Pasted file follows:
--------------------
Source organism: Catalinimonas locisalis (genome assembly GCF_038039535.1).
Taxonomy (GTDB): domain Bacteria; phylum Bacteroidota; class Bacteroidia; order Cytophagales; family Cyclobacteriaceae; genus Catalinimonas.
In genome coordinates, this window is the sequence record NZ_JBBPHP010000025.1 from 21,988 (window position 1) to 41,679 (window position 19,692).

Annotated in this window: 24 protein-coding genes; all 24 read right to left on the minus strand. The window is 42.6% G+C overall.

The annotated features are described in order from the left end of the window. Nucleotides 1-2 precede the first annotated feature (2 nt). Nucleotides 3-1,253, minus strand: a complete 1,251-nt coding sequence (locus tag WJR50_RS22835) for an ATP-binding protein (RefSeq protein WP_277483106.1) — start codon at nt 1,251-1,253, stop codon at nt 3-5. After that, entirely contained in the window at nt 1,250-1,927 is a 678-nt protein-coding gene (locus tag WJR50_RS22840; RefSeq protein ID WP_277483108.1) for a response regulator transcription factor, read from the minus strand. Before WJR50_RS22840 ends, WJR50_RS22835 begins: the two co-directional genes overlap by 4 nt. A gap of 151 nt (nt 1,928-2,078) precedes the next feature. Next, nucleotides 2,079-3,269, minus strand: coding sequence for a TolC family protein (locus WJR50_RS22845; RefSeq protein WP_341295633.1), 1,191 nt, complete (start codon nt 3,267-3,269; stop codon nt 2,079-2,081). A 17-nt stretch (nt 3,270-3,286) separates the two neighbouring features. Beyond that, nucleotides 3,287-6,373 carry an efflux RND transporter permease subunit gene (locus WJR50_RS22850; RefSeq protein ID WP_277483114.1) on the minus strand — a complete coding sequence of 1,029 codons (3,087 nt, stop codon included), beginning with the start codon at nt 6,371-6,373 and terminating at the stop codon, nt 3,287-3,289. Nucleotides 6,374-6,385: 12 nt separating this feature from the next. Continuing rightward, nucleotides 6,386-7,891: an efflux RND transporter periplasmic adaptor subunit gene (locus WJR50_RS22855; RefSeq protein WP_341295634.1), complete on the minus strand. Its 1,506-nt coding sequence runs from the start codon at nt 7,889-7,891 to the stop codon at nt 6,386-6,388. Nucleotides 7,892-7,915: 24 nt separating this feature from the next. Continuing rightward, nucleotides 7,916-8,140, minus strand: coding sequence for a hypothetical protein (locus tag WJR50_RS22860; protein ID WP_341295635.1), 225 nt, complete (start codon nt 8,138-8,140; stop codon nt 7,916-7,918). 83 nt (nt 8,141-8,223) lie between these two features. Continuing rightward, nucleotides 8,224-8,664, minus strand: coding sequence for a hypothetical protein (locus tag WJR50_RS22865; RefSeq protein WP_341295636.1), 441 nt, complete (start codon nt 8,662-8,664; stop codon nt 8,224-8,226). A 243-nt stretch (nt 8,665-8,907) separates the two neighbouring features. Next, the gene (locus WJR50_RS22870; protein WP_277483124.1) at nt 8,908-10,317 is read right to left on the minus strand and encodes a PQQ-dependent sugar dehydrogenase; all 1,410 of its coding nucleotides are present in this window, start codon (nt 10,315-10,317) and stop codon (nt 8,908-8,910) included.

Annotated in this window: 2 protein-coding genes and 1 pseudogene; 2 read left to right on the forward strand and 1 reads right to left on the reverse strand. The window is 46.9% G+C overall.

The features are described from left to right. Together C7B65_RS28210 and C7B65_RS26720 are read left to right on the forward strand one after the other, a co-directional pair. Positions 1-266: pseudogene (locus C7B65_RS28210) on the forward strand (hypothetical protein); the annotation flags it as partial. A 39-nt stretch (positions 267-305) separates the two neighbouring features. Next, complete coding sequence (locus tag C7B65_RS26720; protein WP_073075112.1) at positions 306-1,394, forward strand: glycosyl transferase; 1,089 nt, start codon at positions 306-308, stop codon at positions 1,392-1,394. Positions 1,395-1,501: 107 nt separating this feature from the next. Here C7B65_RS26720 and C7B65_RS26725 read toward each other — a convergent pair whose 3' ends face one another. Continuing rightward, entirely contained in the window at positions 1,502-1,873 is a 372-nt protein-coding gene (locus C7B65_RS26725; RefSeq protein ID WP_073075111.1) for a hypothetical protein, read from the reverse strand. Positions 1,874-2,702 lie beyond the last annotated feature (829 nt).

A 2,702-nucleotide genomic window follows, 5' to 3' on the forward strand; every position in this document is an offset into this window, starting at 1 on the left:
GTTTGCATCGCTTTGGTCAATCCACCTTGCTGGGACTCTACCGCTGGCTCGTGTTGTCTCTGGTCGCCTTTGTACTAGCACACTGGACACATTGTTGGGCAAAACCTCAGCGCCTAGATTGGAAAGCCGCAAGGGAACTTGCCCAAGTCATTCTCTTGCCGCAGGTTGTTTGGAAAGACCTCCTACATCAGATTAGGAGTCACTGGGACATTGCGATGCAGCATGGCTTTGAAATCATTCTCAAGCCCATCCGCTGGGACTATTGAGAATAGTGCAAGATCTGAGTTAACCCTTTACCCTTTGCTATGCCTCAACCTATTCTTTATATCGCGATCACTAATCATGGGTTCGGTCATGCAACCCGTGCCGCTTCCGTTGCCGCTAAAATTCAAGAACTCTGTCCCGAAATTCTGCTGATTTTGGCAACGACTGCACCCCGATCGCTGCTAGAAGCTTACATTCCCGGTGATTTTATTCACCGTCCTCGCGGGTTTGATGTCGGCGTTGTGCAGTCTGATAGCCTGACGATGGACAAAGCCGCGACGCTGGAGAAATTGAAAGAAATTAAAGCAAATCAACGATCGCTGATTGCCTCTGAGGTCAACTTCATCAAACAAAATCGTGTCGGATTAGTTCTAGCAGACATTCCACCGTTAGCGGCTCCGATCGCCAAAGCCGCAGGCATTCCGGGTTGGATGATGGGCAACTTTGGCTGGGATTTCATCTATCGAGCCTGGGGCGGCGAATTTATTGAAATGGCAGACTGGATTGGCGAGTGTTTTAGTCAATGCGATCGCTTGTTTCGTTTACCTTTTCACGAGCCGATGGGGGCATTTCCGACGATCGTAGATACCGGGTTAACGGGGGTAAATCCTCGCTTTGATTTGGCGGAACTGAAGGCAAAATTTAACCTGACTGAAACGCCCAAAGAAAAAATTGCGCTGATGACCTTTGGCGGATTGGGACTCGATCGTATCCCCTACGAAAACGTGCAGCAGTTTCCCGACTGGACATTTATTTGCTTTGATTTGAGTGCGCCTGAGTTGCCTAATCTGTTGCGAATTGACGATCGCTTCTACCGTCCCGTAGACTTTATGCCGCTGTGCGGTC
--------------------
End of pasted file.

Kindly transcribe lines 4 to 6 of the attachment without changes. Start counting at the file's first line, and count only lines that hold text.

Annotated in this window: 24 protein-coding genes; all 24 read right to left on the minus strand. The window is 42.6% G+C overall.

The annotated features are described in order from the left end of the window. Nucleotides 1-2 precede the first annotated feature (2 nt). Nucleotides 3-1,253, minus strand: a complete 1,251-nt coding sequence (locus tag WJR50_RS22835) for an ATP-binding protein (RefSeq protein WP_277483106.1) — start codon at nt 1,251-1,253, stop codon at nt 3-5. After that, entirely contained in the window at nt 1,250-1,927 is a 678-nt protein-coding gene (locus tag WJR50_RS22840; RefSeq protein ID WP_277483108.1) for a response regulator transcription factor, read from the minus strand. Before WJR50_RS22840 ends, WJR50_RS22835 begins: the two co-directional genes overlap by 4 nt. A gap of 151 nt (nt 1,928-2,078) precedes the next feature. Next, nucleotides 2,079-3,269, minus strand: coding sequence for a TolC family protein (locus WJR50_RS22845; RefSeq protein WP_341295633.1), 1,191 nt, complete (start codon nt 3,267-3,269; stop codon nt 2,079-2,081). A 17-nt stretch (nt 3,270-3,286) separates the two neighbouring features. Beyond that, nucleotides 3,287-6,373 carry an efflux RND transporter permease subunit gene (locus WJR50_RS22850; RefSeq protein ID WP_277483114.1) on the minus strand — a complete coding sequence of 1,029 codons (3,087 nt, stop codon included), beginning with the start codon at nt 6,371-6,373 and terminating at the stop codon, nt 3,287-3,289. Nucleotides 6,374-6,385: 12 nt separating this feature from the next. Continuing rightward, nucleotides 6,386-7,891: an efflux RND transporter periplasmic adaptor subunit gene (locus WJR50_RS22855; RefSeq protein WP_341295634.1), complete on the minus strand. Its 1,506-nt coding sequence runs from the start codon at nt 7,889-7,891 to the stop codon at nt 6,386-6,388. Nucleotides 7,892-7,915: 24 nt separating this feature from the next. Continuing rightward, nucleotides 7,916-8,140, minus strand: coding sequence for a hypothetical protein (locus tag WJR50_RS22860; protein ID WP_341295635.1), 225 nt, complete (start codon nt 8,138-8,140; stop codon nt 7,916-7,918). 83 nt (nt 8,141-8,223) lie between these two features. Continuing rightward, nucleotides 8,224-8,664, minus strand: coding sequence for a hypothetical protein (locus tag WJR50_RS22865; RefSeq protein WP_341295636.1), 441 nt, complete (start codon nt 8,662-8,664; stop codon nt 8,224-8,226). A 243-nt stretch (nt 8,665-8,907) separates the two neighbouring features. Next, the gene (locus WJR50_RS22870; protein WP_277483124.1) at nt 8,908-10,317 is read right to left on the minus strand and encodes a PQQ-dependent sugar dehydrogenase; all 1,410 of its coding nucleotides are present in this window, start codon (nt 10,315-10,317) and stop codon (nt 8,908-8,910) included.

Annotated in this window: 2 protein-coding genes and 1 pseudogene; 2 read left to right on the forward strand and 1 reads right to left on the reverse strand. The window is 46.9% G+C overall.